LEAVENWORTH — A young boy was attacked by a cougar Saturday night in Leavenworth, but family dogs chased the big cat away before it could infl…
LEAVENWORTH — It’s unclear why a young male cougar attacked a small child in Leavenworth on Saturday, but the incident was rare — only the 20th known cougar attack in Washington history, according to the Washington Department of Fish and Wildlife.
There are about 2,000 adult cougars living in Washington, but many people will go their whole lives without encountering one in the wild, said Capt. Mike Jewell with the WDFW Police.
If you do come face to face with a cougar, it’s important to hold your ground, stand tall and make noise, he said.
“The key there is don’t run; sometimes that can trigger their pursuit instinct because they’re used to their prey running from them,” he said. “If they hear you coming, they’re going to clear out of there before you get there and the encounter will never happen. But certainly all those things about getting loud, getting big and getting aggressive are all things that are going to help you get out of that situation safely.”
Read more tips from the WDFW here.
Special care to watch children should also be taken when recreating outdoors, Jewell said.
“When you are outdoors, especially in good habitat where wildlife is likely to be encountered, keep your kids close,” he said. “Talk to your kids about what they’re supposed to do, so they know it’s not a good idea to run away. And be vigilant, exercise those common-sense habits to keep your kids safe in the outdoors just like you would anywhere else.”
Dogs can also be helpful for notification and protection from wildlife, Jewell said.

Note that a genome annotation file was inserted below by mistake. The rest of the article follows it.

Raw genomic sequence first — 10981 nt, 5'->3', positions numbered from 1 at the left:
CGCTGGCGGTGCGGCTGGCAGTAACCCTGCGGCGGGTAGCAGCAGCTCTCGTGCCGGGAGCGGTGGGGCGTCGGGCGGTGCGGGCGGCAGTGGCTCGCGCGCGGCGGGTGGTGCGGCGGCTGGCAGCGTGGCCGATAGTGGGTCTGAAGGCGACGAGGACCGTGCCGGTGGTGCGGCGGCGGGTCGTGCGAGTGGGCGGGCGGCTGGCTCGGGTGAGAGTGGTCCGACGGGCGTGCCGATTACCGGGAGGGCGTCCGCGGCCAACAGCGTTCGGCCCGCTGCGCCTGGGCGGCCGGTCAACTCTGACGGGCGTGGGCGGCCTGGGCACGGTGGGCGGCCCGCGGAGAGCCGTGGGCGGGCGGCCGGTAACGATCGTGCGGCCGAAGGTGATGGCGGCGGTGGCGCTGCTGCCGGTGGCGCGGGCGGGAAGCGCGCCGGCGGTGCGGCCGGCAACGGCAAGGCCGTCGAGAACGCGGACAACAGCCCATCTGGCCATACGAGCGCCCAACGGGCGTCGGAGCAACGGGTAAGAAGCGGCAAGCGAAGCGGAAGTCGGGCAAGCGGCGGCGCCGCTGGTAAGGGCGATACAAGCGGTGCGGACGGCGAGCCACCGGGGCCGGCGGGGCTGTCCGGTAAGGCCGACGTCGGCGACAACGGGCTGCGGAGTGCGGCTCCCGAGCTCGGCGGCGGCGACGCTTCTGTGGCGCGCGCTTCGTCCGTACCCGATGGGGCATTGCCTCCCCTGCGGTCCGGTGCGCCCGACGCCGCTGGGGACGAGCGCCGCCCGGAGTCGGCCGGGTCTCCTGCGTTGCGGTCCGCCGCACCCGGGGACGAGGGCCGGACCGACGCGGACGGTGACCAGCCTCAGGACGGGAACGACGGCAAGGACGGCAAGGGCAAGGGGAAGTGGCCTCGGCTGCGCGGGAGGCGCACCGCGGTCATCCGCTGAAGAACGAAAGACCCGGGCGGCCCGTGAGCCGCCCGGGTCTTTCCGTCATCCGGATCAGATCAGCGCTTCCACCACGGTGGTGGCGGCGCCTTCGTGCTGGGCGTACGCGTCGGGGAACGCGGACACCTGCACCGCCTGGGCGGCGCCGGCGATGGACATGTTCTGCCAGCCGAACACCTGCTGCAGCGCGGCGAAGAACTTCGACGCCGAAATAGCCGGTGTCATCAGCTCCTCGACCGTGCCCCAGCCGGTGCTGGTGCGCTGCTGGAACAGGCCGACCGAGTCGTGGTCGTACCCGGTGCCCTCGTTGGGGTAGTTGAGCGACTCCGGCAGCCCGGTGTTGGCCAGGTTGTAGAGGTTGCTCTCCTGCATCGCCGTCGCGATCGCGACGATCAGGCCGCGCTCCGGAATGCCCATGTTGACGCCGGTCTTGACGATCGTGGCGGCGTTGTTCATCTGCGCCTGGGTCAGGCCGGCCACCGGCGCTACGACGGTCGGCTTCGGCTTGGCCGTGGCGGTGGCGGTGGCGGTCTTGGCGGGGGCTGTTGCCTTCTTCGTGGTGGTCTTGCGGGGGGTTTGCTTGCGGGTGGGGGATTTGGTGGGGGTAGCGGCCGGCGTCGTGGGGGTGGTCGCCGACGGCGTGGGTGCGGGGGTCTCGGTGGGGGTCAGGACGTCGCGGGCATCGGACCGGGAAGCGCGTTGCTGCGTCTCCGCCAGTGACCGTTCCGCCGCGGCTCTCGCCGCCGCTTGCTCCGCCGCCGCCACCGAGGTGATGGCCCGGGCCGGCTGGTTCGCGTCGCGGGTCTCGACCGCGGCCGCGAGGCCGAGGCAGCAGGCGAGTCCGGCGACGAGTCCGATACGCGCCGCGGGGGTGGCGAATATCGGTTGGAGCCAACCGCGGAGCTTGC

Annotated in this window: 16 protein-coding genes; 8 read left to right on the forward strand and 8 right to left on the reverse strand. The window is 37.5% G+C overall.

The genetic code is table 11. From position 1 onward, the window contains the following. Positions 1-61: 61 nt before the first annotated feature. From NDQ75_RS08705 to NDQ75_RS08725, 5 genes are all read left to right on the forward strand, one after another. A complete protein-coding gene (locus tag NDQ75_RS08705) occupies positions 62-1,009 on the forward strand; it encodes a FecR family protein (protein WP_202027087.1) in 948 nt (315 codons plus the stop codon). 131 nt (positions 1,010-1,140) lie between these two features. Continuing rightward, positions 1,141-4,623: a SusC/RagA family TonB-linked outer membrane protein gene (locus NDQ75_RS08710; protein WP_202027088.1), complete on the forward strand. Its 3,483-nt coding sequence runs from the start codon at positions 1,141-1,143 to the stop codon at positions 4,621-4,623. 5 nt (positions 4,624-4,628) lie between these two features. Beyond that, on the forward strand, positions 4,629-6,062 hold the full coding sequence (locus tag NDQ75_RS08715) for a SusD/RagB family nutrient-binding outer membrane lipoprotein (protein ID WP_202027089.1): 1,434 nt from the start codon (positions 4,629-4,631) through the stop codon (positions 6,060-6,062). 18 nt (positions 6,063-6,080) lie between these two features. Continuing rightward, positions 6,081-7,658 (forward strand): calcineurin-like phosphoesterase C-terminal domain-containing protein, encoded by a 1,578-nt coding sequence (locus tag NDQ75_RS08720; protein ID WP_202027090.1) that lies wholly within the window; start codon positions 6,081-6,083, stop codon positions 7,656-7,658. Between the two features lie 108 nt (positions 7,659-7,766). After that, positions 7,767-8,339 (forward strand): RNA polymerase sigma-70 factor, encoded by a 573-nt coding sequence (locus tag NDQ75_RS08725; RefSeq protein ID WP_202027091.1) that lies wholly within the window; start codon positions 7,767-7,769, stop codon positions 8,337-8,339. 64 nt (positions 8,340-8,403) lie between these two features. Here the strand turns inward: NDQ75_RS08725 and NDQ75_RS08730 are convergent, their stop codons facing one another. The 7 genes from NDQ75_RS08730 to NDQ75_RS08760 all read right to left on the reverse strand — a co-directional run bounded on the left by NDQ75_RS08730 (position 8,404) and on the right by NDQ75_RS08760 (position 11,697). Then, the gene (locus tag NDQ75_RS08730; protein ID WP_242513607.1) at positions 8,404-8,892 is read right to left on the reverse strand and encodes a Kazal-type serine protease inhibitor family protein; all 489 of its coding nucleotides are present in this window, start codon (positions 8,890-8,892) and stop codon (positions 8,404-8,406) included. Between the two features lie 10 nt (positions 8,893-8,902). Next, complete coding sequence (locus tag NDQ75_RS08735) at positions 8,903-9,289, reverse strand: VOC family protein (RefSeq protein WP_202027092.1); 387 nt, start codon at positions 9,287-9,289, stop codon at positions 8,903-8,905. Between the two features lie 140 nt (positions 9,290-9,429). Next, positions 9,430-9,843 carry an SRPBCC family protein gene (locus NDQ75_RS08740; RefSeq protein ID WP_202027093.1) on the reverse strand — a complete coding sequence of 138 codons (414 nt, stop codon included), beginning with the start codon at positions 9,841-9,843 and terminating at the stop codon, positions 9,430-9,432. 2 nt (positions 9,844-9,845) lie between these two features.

“Sometimes, like in this example in Leavenworth, it’s a good idea to have dogs with you because they can be a secondary deterrent as well,” he said.
More WDFW tips for cougar encounters:
Stop, pick up small children immediately, and don’t run. Running and rapid movements may trigger an attack. Remember, at close range, a cougar’s instinct is to chase.
Face the cougar. Talk to it firmly while slowly backing away. Always leave the animal an escape route.
Try to appear larger than the cougar. Get above it (e.g., step up onto a rock or stump). If wearing a jacket, hold it open to further increase your apparent size. If you are in a group, stand shoulder-to-shoulder to appear intimidating.
Do not take your eyes off the cougar or turn your back. Do not crouch down or try to hide.
Never approach the cougar, especially if it is near a kill or with kittens, and never offer it food.
If the cougar does not flee, be more assertive. If it shows signs of aggression (crouches with ears back, teeth bared, hissing, tail twitching, and hind feet pumping in preparation to jump), shout, wave your arms and throw anything you have available (water bottle, book, backpack). The idea is to convince the cougar that you are not prey, but a potential danger.
If the cougar attacks, fight back. Be aggressive and try to stay on your feet. Cougars have been driven away by people who have fought back using anything within reach, including sticks, rocks, shovels, backpacks, and clothing — even bare hands. If you are aggressive enough, a cougar will flee, realizing it has made a mistake.
Pepper spray in the cougar’s face is also effective in the extreme unlikelihood of a close encounter with a cougar.
Reilly Kneedler: 661-5213
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